KPTZ’s January 2022 Media Partner: Housing Solutions Network

KPTZ joins Housing Solutions Network to spread the word about fulfilling basic housing needs for the residents of Jefferson County.

Housing in Jefferson County exists all around us and yet is unavailable. How could this be? If we pause to look around, it turns out that we have housing resources all over. Have you noticed the empty houses, empty yards and lots, and large homes with just one resident? As Jefferson County continues to age (at 5 times the rate of Washington state) and as more incoming wealth displaces residents with local wages, we’re seeing a massive disruption in access to housing. This is further exacerbated by the lack of workers who fuel the building economy: carpenters, roofers, electricians, and building officials. The irony is that the lack of housing makes it harder for these workers to live here and build here, encouraging the vicious cycle. 

The most immediate workforce housing solution that we have is to leverage the housing resources that we already have: developed land, houses, and bedrooms. This is the foundation of Housing Solution Network’s recent campaign, Share Our Spaces. “Workforce housing” refers to the housing that is available and affordable to those earning about the area’s median wage, that is to say, housing that is accessible to most of us. Housing Solutions Network (HSN) focuses on workforce housing because it is the housing that allows for a functioning economy, strong social services, stable family life, and for those in transitional housing to be able to transition somewhere more permanent. The lack of workforce housing impacts the entire housing continuum.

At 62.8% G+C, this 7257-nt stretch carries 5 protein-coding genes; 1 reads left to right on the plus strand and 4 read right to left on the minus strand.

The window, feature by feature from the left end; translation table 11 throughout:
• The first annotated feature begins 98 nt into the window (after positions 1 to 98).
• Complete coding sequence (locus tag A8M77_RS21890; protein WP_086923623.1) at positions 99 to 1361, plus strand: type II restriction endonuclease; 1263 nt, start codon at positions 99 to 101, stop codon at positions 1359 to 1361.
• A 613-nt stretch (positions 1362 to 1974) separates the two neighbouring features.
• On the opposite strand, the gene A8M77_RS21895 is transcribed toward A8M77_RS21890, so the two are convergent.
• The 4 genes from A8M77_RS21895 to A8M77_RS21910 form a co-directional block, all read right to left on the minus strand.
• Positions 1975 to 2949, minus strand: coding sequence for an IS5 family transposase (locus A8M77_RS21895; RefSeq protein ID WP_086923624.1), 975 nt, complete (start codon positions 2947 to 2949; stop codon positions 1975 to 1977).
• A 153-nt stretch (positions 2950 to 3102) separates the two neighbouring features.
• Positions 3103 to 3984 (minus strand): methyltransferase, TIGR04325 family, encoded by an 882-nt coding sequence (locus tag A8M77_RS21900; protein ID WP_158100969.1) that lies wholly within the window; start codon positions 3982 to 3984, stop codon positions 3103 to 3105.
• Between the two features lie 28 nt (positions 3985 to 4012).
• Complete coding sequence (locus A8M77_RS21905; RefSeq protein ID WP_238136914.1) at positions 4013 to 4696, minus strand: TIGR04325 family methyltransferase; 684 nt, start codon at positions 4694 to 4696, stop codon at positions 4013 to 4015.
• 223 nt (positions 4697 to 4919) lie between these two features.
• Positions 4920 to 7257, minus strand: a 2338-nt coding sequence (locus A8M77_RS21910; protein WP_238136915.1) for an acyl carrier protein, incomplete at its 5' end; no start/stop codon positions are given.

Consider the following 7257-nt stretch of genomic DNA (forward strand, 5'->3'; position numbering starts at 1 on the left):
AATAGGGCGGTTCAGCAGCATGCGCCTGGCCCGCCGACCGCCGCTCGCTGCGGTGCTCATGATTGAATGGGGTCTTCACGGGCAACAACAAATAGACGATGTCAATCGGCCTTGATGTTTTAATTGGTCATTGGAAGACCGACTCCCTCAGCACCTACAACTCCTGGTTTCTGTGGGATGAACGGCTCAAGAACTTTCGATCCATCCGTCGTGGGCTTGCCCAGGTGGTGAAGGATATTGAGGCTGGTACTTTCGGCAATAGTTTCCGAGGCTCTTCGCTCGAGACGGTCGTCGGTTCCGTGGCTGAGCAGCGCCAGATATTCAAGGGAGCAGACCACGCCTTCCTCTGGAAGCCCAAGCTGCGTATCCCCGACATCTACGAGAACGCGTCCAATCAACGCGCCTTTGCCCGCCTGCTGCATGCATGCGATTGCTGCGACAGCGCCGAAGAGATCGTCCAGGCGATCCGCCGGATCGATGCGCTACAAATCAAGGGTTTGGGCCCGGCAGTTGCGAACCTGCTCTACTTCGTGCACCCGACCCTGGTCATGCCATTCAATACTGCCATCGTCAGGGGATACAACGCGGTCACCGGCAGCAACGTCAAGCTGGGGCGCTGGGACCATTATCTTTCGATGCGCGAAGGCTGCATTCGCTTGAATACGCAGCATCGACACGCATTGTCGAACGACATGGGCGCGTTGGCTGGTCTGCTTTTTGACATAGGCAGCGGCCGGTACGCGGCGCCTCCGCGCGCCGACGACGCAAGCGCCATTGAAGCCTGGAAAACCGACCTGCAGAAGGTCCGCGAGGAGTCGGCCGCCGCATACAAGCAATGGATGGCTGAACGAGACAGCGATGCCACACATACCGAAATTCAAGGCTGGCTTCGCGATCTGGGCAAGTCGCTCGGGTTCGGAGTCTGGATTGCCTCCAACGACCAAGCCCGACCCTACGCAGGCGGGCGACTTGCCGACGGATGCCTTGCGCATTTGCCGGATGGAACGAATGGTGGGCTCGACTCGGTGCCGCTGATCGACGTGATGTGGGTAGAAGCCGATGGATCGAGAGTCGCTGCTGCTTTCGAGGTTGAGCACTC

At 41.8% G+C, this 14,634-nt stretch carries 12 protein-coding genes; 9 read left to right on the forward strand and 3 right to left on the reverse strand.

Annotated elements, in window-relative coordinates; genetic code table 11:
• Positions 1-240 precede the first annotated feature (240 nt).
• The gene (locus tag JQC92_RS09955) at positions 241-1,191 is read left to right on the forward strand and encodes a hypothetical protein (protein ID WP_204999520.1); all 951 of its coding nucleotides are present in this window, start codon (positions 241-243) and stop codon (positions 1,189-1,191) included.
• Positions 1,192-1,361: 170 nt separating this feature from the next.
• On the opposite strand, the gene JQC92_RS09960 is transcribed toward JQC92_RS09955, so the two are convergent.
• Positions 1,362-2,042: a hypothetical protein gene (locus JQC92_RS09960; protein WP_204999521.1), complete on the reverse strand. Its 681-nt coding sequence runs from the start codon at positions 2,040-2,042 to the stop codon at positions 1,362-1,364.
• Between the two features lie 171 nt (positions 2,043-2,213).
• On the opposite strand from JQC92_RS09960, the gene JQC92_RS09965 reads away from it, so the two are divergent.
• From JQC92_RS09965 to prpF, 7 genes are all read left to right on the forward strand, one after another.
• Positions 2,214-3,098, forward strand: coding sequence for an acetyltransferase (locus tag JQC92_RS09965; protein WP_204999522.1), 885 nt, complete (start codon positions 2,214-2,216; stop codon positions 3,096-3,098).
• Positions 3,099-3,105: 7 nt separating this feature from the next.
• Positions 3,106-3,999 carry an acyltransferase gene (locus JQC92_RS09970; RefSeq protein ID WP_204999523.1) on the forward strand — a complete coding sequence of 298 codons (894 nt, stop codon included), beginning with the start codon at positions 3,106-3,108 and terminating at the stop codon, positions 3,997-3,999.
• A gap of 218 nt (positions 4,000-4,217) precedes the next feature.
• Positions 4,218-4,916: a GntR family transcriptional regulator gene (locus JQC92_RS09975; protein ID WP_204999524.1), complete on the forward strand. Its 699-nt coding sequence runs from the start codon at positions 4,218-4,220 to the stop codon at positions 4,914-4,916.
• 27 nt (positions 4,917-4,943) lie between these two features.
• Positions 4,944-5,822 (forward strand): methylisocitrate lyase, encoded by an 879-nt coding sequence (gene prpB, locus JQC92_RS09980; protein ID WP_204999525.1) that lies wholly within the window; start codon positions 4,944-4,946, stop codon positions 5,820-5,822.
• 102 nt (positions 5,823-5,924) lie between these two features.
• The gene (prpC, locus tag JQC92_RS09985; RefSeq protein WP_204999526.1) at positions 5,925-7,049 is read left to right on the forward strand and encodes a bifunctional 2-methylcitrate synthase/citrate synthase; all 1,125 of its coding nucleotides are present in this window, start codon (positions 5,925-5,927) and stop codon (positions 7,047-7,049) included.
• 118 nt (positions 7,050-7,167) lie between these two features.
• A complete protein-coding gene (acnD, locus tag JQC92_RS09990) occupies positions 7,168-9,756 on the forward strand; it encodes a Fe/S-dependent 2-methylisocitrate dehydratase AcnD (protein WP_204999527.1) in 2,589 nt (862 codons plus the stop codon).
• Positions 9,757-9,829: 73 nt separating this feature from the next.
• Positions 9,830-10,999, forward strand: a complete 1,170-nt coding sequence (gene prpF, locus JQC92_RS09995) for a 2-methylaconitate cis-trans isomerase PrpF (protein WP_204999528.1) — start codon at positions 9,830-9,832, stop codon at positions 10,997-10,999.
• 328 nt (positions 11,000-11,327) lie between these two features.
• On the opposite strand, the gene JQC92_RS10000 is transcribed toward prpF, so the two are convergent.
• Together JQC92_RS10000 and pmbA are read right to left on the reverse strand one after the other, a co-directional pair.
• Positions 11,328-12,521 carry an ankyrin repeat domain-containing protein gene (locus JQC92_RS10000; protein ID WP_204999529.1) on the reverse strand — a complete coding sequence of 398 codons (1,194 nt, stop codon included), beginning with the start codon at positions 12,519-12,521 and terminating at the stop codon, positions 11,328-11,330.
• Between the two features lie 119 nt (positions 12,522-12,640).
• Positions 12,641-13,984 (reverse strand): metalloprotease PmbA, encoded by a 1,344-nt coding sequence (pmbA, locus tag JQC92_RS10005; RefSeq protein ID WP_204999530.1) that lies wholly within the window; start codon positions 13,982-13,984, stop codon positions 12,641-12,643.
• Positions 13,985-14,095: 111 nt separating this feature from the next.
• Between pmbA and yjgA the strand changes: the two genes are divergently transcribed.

HSN is proud to work with KPTZ Radio Port Townsend in this effort to broadcast the available tools and opportunities towards creating more workforce housing by utilizing existing resources. The Share Our Spaces campaign outlines five solutions that can be acted upon by homeowners who have the space and spirit to share. These solutions include creating accessory dwelling units (ADUs), home-sharing a room in a house either temporarily or long-term, filling one of the county’s 3000 empty homes, leasing land for a mobile tiny home, and finally the utilization of the Housing Link, a platform to connect local renters to rentals.

You’re invited to reach out to HSN with any question about any of these solutions, or even a solution that you’re excited about sharing. We are a growing community network, oriented to respond to this housing issue, and we welcome new thoughts and partners in this work. 

Be well, and don’t forget about the resources we already have. 

Kellen Lynch
Campaign Manager
Housing Solutions Network

2021 Year End Appeal from KPTZ’s Robert Ambrose

Dear Friends,

When my wife and I decided to leave Alaska after decades living there, we made lists of criteria for defining our new home. Chief on my list was moving to a town that had a community radio station, partly because I wanted to continue my 20 year-old radio program, Rhythm Connection. More importantly to me, however, was that I knew from experience that establishing a local non-profit radio station takes tremendous effort and dedication to service. Any community that pulls off that feat is one where people care about each other, and where community spirit runs deep. KPTZ checked that box on my list, and Port Townsend checked many others, leading us to feel very lucky and happy to have moved here seven years ago.

The past two years have demonstrated how important KPTZ is for northern Olympic Peninsula communities. If it could be visualized, then it would be amazing to see how extensively our roots have spread, connecting people and organizations to help us all navigate perilous times. Our reach, reflecting our community value, can be measured by the dramatic growth in listeners and contributors we have experienced. Another indication is that in this, our eleventh year on-air, KPTZ has received its first significant bequest, its first important planned giving commitment, and its first major RMD (Required Minimum Distribution) IRA transfer.

Our growth and success during the coronavirus epoch is thanks to our 100+ volunteers, who produce our diverse programming and keep our equipment running. And above all, it is thanks to you supporting our efforts.